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Nucleoside Analogues


The nucleoside analogues are an important class of antiviral agents now commonly used in the therapy of human immunodeficiency virus (HIV) infection, hepatitis B virus (HBV), cytomegalovirus (CMV) and herpes simplex virus (HSV) infection.  The nucleoside analogues resemble naturally occurring nucleosides and act by causing termination of the nascent DNA chain.  These agents are generally safe and well tolerated as they are used by the viral, but not human polymerases in DNA replication.  Actually, nucleoside analogues are a large class of agents that include drugs for cancer (cytarabine, gemcitabine, mercaptopurine), rheumatologic diseases (azathioprine, allpurinol) and even bacterial infections (trimethoprim).


The nucleoside analogues used to treat HIV infection are often referred to as reverse transcriptase inhibitors (NRTIs).  However, they have activity against both DNA dependent and RNA dependent DNA polymerases.  They are believed to inhibit viral replication by several mechanisms, either by competitive inhibition of the viral polymerase or by DNA chain termination.  Many of the antiviral nucleoside analogues are blocked at the 3’ hydroxyl group of the deoxyribonucleic acid, which results in failure of elongation of the nascent DNA molecule.  Other antiviral nucleoside analogues are negative enantiomers (L-forms: lamivudine, emtricitabine, telbivudine) of the natural (D-form) nucleosides and interfere with replication, partially because of steric hindrance when they are taken up by the viral polymerase or added to the DNA molecule.  Nucleoside analogues that are phosphorylated at the 5’ site are often referred to as nucleotide analogues, but this distinction is artificial as these agents (tenofovir, adefovir) are also nucleoside analogues.  These features of the structure of nucleoside analogues are important because of the danger that they might be used by human polymerases and incorporated into RNA or DNA, which is the basis of the serious toxicities of the nucleoside analogues.

Nucleoside analogues can cause liver injury by several mechanisms.  Most characteristic is a mitochondrial type of hepatic injury that is probably caused by the nucleoside analogue becoming incorporated into or blocking mitochondrial DNA synthesis by the mitochondrial gamma polymerase, leading to a depletion of mitochondria or decrease in their function.  Mitochondrial injury can affect multiple tissues thereby causing myopathy, neuropathy, pancreatitis, bone marrow suppression and/or hepatic injury.  The hepatic injury is characterized by accumulation of lactic acidosis, microvesicular steatosis and hepatic synthetic failure (LASH).  Serum aminotransferase levels may be minimally elevated and jaundice arises late.  The most dramatic example of hepatic mitochondrial injury occurred with the drug fialuridine (FIAU), a nucleoside analogue that was withdrawn after several fatalities due to hepatic failure, lactic acidosis and pancreatitis arising 2 to 3 months after initiation of therapy during phase 2 trials in humans.  A similar, but rare and less dramatic and partially reversible hepatic mitochondrial injury has been linked to use of didanosine (dideoxyinosine: ddI), zalcitabine (dideoxycytine: ddC), stavudine (d4T) and less commonly to zidovudine (AZT).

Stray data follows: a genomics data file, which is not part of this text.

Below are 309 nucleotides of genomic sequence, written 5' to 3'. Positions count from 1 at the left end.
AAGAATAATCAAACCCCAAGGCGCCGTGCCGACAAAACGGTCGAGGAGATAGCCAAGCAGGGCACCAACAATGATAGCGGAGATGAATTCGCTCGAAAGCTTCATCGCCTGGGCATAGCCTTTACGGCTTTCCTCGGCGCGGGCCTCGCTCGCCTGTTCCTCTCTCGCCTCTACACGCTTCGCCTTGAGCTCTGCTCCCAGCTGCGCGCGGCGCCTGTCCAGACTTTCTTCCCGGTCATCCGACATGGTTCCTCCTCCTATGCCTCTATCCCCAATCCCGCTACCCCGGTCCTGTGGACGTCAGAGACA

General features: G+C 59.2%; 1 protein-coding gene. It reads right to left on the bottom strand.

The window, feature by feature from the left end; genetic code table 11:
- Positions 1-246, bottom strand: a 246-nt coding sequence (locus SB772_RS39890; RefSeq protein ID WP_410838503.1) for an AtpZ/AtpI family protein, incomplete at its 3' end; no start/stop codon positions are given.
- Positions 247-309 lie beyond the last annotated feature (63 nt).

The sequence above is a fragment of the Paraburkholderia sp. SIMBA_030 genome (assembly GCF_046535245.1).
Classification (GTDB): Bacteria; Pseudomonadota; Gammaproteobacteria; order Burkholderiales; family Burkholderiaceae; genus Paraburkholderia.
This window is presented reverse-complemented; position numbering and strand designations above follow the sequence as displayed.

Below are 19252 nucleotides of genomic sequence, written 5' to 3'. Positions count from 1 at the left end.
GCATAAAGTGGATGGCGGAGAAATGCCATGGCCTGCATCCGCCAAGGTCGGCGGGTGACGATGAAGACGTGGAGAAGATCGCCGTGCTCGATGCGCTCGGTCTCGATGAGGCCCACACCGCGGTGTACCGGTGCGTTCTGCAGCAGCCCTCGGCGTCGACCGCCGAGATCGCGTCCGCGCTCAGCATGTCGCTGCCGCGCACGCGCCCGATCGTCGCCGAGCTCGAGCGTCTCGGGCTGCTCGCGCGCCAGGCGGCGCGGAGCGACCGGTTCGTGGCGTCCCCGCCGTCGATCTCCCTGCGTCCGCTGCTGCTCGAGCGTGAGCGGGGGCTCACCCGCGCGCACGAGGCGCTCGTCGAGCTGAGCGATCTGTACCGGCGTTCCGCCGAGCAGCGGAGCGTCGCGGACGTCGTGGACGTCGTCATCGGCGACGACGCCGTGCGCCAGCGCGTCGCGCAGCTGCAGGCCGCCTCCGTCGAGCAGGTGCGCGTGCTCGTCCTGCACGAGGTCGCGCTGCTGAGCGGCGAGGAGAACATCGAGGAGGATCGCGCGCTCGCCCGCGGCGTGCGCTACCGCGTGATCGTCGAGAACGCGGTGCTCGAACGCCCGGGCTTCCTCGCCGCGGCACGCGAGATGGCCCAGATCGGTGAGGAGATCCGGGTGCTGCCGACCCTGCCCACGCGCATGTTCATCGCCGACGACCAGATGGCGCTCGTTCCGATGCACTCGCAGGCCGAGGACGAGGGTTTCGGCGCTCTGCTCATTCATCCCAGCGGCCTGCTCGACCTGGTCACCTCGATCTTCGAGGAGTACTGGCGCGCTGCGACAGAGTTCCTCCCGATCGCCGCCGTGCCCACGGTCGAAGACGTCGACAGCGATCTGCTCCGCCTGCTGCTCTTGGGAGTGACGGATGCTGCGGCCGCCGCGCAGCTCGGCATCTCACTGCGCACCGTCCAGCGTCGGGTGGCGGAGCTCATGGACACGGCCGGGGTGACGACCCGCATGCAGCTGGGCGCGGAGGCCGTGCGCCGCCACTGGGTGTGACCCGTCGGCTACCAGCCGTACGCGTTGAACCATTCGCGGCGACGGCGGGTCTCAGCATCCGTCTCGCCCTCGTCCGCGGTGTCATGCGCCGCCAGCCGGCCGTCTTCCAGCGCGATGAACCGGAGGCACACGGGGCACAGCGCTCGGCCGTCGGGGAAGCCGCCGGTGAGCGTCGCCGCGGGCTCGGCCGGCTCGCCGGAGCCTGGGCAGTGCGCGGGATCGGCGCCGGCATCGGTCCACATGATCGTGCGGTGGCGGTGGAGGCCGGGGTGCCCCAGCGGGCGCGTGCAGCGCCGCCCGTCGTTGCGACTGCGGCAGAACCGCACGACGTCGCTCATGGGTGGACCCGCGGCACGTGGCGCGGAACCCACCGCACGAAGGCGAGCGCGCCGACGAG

Nucleoside analogues can also cause hepatic injury by other mechanisms, such as acute hypersensitivity and perhaps production of toxic intermediates (abacavir, allopurinol), but these forms of liver injury are idiosyncratic and uncommon.  Finally, many nucleoside analogues have potent activity against HBV and can cause acute exacerbations of hepatitis B, either early during therapy or more commonly when therapy is suddenly terminated and viral levels rebound.


Thus, nucleoside analogues can cause a direct hepatotoxicity (mitochondrial dysfunction due to their interaction with host polymerase activity), indirect (idiosyncratic) hepatotoxicity or exacerbation of underlying liver disease (reactivation of hepatitis B after withdrawal of therapy).


The following drug records of antiretroviral nucleoside analogues are discussed individually:

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Nucleoside Analogues


References updated: 28 March 2013